Anasthan Shakti Peeta is one of the most famous Shakthi Peetas. Sati’s chin fell here. Devi is worshipped as Bhramari or Chibuka (meaning Chin) and Lord Shiva as Vriktaksh/Vikrakatakkha (one with crooked eyes) or Sarvasiddhish (one who grants all wishes). Here Devi is worshipped as Maa Saptashringi, as there are seven peaks (Sapta Shrunga) around the Devi. Brahmari Devi Shakthi Peeta is also known as Janasthan Shakti Peeta.
The Shakti Peethas are places of worship consecrated to the goddess Shakti or Sati. They are sprinkled throughout the Indian subcontinent. This goddess Shakti, the Goddess of power is the complete incarnation of Adi Shakti, has three chief manifestations, as Durga, Goddess of strength and valour, as Mahakali, goddess of destruction of evil and as Goddess Gowri, the goddess of benevolence.
Bhramari Devi Mandir is one of the 51 Shaktipeethas belonging to Devi Sati/ Durga where the left leg of Devi Sati fell at Trisotra, Salbari village, Bodaganj, Jalpaiguri, West Bengal.
Generally we are aware of the different manisfestations of godess Sati like Durga, Kali, Laxmi, Saraswati, Manasha Devi, Jagatdatri Devi and Santoshi Maa but we are quite unaware of the fact that another such manifestation of Mother Godess is Maa Bhramari Devi. Her immense exuberance and adorned with wonderful ornaments she reveals herself blessing us, curing and wiping off epidemic from this very earth.
The left leg of Devi sati was discovered by a person known as Sri Budha Bhairab (Lal Thakur). He belonged to a poor family from belakoba. He once had some incurable illness and the doctors treating him gave up hope of his surviving the illness. His family members being very poor left him in a distraught place near the banks of river teesta on the edge of Baikunthpur forest in Bodaganj to die.
There he went into penance for a long period without any food. He survived his illness with the grace of Devi Bhramari who appeared in his dreams. He was enlightened about the left leg of Sati which is one among the 51 Shakti Sthals’. The place was where he was left to die. It is below two trees which have joined together naturally to form the shape of a temple above the leg.
Janasthan Shakti Peetha is the most famous Shakti Peetha where it is said that the “Chin” of Maa Sati fell and the idols are Devi Maa as Bhramari and Lord Shiva as Vikritaksh Bhairav. Other names are Devi as Chibuka (the one with the chin) and Shiva as Sarvasiddhish (the one who can provide all desires). It is also known as Goddess Saptashrungi (Goddess with seven arms) located in Vani, Nasik,
Bhramari Devi is a dark Goddess identified as another form of Maa Kalika. It is said that she is “as brilliant as a million dark suns”, she is surrounded by black bees and holds black bees in the first of her hands, others of which are in the “boon-granting” and “fear-allaying” gestures. She destroys egoistic demons while her bees make the Seed-Mantra “Hring”.
Maa Saptashrungi or Devi Saptashringi is a site of pilgrimage situated 60 kilometers from Nashik. According to Hindu tradition, the goddess Saptashrungi Nivasini dwells within the seven mountain peaks (Sapta means seven & shrung means peaks) it is located in Vani, a small village near Nashik in India. Devotees visit this place in large numbers every day.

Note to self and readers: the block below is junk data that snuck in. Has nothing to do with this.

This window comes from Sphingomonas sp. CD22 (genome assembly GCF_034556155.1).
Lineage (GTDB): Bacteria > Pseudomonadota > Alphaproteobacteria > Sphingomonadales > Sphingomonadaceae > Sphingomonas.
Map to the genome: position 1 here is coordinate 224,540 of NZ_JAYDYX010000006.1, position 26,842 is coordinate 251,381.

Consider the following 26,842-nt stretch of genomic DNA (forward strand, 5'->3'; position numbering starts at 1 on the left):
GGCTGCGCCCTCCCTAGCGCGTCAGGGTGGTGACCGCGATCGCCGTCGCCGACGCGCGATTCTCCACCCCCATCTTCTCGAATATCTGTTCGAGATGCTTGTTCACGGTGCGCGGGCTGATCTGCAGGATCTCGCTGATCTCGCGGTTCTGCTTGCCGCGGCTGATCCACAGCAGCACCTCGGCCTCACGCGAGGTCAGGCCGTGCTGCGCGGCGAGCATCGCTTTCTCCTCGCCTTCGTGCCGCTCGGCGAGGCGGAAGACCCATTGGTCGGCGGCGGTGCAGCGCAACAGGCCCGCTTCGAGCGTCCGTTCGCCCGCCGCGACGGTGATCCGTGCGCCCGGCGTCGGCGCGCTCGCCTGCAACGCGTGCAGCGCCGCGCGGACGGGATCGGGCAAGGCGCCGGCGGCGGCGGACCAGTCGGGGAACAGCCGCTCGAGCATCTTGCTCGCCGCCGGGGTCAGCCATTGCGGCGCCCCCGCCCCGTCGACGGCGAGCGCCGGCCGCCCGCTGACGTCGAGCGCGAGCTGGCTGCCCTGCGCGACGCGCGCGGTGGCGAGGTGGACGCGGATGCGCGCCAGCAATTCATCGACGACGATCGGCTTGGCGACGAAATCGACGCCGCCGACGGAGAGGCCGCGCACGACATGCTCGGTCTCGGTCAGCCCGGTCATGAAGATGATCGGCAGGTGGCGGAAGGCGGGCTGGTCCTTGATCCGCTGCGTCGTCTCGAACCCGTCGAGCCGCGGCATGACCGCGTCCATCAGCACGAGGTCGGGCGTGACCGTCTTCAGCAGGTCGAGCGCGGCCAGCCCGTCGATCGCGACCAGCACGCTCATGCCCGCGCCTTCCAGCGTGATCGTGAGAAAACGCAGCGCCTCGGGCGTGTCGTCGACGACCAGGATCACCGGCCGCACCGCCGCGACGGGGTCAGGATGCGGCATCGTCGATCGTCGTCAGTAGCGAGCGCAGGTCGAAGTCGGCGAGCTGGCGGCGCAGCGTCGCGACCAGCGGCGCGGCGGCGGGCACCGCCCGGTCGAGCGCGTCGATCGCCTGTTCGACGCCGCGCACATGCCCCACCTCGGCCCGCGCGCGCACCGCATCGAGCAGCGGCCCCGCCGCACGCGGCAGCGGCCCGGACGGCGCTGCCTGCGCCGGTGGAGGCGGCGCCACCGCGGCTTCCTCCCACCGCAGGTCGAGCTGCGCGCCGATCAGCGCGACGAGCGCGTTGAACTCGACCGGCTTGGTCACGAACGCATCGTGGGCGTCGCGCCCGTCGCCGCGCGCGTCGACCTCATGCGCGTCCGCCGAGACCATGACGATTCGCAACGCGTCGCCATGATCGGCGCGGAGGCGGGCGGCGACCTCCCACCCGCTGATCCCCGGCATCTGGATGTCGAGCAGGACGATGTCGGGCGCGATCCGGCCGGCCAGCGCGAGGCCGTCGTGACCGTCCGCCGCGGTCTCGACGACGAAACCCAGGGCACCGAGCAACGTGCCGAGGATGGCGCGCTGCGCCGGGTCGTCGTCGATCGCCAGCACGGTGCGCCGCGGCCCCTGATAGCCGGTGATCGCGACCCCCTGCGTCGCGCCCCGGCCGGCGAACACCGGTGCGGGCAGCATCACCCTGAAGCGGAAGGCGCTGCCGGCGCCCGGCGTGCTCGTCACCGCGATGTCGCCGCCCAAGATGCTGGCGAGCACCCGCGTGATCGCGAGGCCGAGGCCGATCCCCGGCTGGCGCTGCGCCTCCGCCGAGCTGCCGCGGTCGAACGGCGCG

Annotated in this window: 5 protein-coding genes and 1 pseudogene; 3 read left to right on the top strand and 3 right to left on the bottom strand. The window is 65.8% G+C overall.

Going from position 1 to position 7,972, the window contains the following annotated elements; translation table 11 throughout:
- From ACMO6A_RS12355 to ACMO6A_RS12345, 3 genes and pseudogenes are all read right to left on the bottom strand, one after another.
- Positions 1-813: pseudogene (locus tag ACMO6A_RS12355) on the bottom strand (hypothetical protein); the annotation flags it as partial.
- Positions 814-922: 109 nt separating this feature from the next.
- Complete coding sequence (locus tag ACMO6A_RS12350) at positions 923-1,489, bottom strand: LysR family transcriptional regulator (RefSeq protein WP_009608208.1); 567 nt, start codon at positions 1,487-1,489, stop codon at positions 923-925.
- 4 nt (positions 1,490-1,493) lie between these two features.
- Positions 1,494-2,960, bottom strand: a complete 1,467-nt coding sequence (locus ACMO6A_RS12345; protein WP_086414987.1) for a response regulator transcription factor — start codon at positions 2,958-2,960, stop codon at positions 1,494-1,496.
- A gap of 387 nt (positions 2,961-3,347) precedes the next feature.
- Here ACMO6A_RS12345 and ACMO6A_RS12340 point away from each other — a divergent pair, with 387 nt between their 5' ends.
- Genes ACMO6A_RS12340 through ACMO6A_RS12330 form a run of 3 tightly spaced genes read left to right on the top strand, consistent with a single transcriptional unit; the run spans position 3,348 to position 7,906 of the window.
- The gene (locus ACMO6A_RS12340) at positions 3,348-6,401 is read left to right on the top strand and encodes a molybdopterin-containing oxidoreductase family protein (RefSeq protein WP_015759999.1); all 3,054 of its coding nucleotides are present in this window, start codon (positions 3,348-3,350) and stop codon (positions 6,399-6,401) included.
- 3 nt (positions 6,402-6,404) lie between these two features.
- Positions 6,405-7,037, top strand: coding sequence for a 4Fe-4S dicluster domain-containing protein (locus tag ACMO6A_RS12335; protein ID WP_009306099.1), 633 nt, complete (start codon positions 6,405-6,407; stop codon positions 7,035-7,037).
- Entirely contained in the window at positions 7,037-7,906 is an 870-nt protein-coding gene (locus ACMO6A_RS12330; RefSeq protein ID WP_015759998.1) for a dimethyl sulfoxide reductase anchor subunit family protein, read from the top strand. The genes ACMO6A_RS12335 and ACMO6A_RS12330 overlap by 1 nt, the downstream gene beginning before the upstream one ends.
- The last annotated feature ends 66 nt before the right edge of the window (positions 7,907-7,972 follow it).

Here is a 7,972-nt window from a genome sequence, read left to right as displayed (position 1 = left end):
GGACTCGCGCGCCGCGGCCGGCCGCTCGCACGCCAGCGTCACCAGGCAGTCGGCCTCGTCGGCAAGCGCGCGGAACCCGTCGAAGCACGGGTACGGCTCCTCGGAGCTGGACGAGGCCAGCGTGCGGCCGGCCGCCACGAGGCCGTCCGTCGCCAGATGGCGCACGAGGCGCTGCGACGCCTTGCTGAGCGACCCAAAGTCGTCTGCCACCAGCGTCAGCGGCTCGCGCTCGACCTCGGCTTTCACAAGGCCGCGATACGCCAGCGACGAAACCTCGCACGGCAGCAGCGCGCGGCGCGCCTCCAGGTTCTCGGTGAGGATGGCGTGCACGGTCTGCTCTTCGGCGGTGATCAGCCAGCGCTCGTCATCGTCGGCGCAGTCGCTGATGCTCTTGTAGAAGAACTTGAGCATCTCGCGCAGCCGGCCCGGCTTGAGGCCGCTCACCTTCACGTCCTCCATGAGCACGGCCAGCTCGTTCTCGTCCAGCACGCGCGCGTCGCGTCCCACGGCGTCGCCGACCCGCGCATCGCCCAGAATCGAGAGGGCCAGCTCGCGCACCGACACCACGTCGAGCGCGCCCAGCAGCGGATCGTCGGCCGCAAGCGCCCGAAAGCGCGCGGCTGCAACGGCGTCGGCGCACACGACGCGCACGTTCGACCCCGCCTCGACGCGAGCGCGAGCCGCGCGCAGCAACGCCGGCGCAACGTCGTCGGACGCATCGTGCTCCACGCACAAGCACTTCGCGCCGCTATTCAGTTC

This temple is one among the 51 Shakti peethas located on the Indian subcontinent. The Devi is said to be swayambhu (self-manifested) on a rock on the sheer face of a mountain. She is surrounded by seven (sapta-in Sanskrit) peaks (shrunga-in Sanskrit), hence the name- Sapta Shrungi Mata (mother of the seven peaks).
The image of the Devi is huge-about 10 feet tall with 18 hands, holding various weapons like;- String of Beads, Battle Axe, Mace, Arrow, Thunderbolt, Lotus, Bow,Water Pot, Cudgel, Lance, Sword, Shield, Conch, Bell, Cup, Trident, Noose, Spinning Disc (Sudarsana Chakra).
The idol is always coated with Sindoor, which is considered auspicious in this region. She is also known as Mahishasur Mardini, the slayer of the demon Mahishasur, who took the form of a buffalo. Hence, at the foot of the hill, from where one starts climbing the steps, there is the head of a buffalo, made in stone which is believed to be a demon.
Saptashrung Mountain was a part of the forest called Dandakaranya mentioned in the Ramayana. It is mentioned that Lord Rama, along with Seeta had come here to pray to Amba and seek her blessings.
Among the ancient seers, Sage Markandeya (who was called the bhakta markandeya and the author of Devi Mahatmyam the book containing 700 slokas praising and the life of the goddess amba) and Sage Parasher (the first worldly incarnation of Sriman Narayan as the son of Kashyap and Aditi) completed their tapascharya (a long, multi-year period of meditation and prayer in solitude, a kind of penance, to seek the ultimate truth. In much of Hindu mythology, this is done to seek a meeting with God) at or near Saptashrungi.
Sant Dnyaneshwar, in Dnyaneshwari, his commentary on the Gita, mentions that his father, Vitthalpant, had also visited Saptashrungi. At a later point, Nivruttinath, the elder brother of Dnyaneshwara, is said to have visited Saptashrungi, and then moved on for his Samadhi at Tryambakeshwar near Nashik.